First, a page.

December 15th, 2008
01:48 PM ET

What if Congress doesn't like Bush's auto bailout?

[cnn-photo-caption image=http://i2.cdn.turner.com/cnn/2008/images/12/15/art.auto.bailout.jpg]

Deirdre Walsh
CNN Congressional Producer

If Treasury Secretary Paulson wants to draw down the second $350 billion, the TARP law requires that Congress be notified within three days. It then has the ability to offer a resolution of disapproval to block the money.

The resolution would have to get a majority in the House and Senate. The President could veto it – if that happens, Congress would need 2/3 majority vote to override the veto.

On December 3rd, an aide to House GOP Leader John Boehner says Boehner talked to Paulson and that “Boehner told him the votes weren't there on the Republican side to get the second installment so basically they would have to rely on Democrats for support.”

Here's the bill.

Filed under: Bailout Turmoil • Economy
soundoff (4 Responses)
  1. jim

    This is the perfect time to put the Democrats in their place. President Bush should give a bridge loan to the auto companies with no questions asked . After all the Democrat congress gave the financial institutions a 700 billion dollar bail out with NO QUESTIONS asked.. Now is the time to get even with them for playing hardball with the Big 3. . It is unfortunate he can't put the condition that the union be eliminated. They have been mostly responsible for the loss of auto sales to foreign carmakers int the past 20 years.

    December 15, 2008 at 6:58 pm |
  2. shawn poole

    It is very sad to me, to see this country in the shape that it is in and how politicans have put us here by special interest groups and lobbist and that greed took over, how can people justify spending hundreds of millions of dollars on presidental race when the job doesnt pay but 400,000.00 per year could that possibly mean that maybe promises were made. it is also sad to me to see our men and women who put there life on the line every day for there country and there country does not for them the politians need to be held acountible for there decisions and there actions and i think that the public needs to vote on everything that has to do with there future because we have already have found out that what the politians are doing is not even close to working for us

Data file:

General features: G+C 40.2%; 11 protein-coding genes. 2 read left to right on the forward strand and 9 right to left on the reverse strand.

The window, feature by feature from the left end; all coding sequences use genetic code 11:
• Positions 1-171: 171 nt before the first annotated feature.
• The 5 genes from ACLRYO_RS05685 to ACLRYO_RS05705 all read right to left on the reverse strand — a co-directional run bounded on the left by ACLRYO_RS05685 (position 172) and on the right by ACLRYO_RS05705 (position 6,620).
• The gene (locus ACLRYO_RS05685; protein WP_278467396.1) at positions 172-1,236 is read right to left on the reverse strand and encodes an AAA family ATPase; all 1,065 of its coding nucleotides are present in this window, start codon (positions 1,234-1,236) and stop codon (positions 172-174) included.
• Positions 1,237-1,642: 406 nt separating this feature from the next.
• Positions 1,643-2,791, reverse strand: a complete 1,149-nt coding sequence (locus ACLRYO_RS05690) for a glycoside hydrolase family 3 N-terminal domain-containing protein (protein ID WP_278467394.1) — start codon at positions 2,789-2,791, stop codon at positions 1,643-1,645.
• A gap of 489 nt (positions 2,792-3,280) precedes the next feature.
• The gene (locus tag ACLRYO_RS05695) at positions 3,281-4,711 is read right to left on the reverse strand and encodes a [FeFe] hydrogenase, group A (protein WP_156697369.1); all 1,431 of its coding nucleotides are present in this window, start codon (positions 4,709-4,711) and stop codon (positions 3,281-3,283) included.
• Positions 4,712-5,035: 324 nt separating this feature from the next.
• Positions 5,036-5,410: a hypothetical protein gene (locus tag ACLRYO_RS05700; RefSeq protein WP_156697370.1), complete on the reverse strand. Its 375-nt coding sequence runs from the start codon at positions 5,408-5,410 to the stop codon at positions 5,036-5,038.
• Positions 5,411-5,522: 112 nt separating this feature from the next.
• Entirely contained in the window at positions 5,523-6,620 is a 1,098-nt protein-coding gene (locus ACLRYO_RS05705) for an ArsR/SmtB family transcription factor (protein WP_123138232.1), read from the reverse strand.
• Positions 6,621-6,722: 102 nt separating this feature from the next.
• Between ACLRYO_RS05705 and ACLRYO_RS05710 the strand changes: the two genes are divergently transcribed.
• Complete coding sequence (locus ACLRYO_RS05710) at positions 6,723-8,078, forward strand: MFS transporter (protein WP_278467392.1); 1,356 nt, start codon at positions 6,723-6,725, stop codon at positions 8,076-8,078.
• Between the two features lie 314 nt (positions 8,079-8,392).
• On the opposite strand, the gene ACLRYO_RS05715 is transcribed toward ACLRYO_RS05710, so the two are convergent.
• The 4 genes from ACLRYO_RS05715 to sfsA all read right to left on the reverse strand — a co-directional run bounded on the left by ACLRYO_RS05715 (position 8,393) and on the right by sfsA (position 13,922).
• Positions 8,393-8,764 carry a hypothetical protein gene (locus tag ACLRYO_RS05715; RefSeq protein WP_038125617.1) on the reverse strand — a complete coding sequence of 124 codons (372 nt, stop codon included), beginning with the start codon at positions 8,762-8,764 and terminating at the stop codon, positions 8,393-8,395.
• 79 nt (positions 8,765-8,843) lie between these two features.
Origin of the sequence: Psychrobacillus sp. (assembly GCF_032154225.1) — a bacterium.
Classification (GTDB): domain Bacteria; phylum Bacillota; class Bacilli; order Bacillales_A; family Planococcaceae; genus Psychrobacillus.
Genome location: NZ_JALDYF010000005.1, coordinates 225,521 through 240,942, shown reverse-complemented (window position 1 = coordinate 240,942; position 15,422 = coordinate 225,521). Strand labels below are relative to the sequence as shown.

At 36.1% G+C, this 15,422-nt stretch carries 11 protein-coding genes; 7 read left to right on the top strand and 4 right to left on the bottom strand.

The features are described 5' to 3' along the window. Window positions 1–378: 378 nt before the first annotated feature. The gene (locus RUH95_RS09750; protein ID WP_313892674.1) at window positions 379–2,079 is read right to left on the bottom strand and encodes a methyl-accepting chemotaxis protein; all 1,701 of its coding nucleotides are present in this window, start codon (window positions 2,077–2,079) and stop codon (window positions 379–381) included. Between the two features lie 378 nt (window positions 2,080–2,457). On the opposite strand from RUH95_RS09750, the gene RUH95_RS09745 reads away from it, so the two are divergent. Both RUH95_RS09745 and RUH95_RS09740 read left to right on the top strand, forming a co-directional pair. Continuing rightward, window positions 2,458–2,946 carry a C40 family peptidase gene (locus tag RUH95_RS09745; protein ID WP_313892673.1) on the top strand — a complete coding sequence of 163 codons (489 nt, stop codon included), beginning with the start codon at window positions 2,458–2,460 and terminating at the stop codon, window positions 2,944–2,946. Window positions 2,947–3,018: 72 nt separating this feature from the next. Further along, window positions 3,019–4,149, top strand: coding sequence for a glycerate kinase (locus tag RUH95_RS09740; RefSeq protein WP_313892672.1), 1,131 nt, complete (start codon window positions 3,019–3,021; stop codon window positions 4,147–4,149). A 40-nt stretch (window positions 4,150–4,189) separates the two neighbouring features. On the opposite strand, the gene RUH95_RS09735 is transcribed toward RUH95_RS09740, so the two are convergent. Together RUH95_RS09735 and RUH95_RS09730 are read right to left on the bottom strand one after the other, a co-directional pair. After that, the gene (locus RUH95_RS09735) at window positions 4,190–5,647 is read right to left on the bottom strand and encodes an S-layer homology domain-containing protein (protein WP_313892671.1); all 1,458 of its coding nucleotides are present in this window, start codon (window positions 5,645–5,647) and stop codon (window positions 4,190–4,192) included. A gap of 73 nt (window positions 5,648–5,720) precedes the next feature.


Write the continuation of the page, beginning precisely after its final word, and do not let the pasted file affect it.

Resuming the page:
December 15, 2008 at 6:05 pm |
  3. Annie Kate

    Am I interpreting this right? The President notifies Congress of his intention to draw on the TARP money. The Congress can file a motion of disapproval or they can do nothing. If they do nothing then the President can go ahead? If they file the disapproval they have to have a majority to pass it – so in order to stop it they would need everyone in the Senate who voted no to the Congressional bailout to vote for the disapproval. Since there were only 34 or so votes against the Congressional resolution then it does not seem that Congress has the majority to block it anymore than they had the majority to pass their own. If they did block it then the President can veto it.....and Congress has to have 2/3rds to override that – not very likely. If all of this is right then Bush should be able to do the bailout, correct? Where is John King and Jeff Toobin when you need an explanation??

    Annie Kate
    Birmingham AL

    December 15, 2008 at 4:29 pm |
  4. LyonsPhilly

    I say give each taxpaying American with a valid drivers licenses and $5K voucher to purchase a vehicle from the three automakers. Taxpayers would be happy and there would be no need for a bailout and folks can keep their jobs.

    December 15, 2008 at 1:52 pm |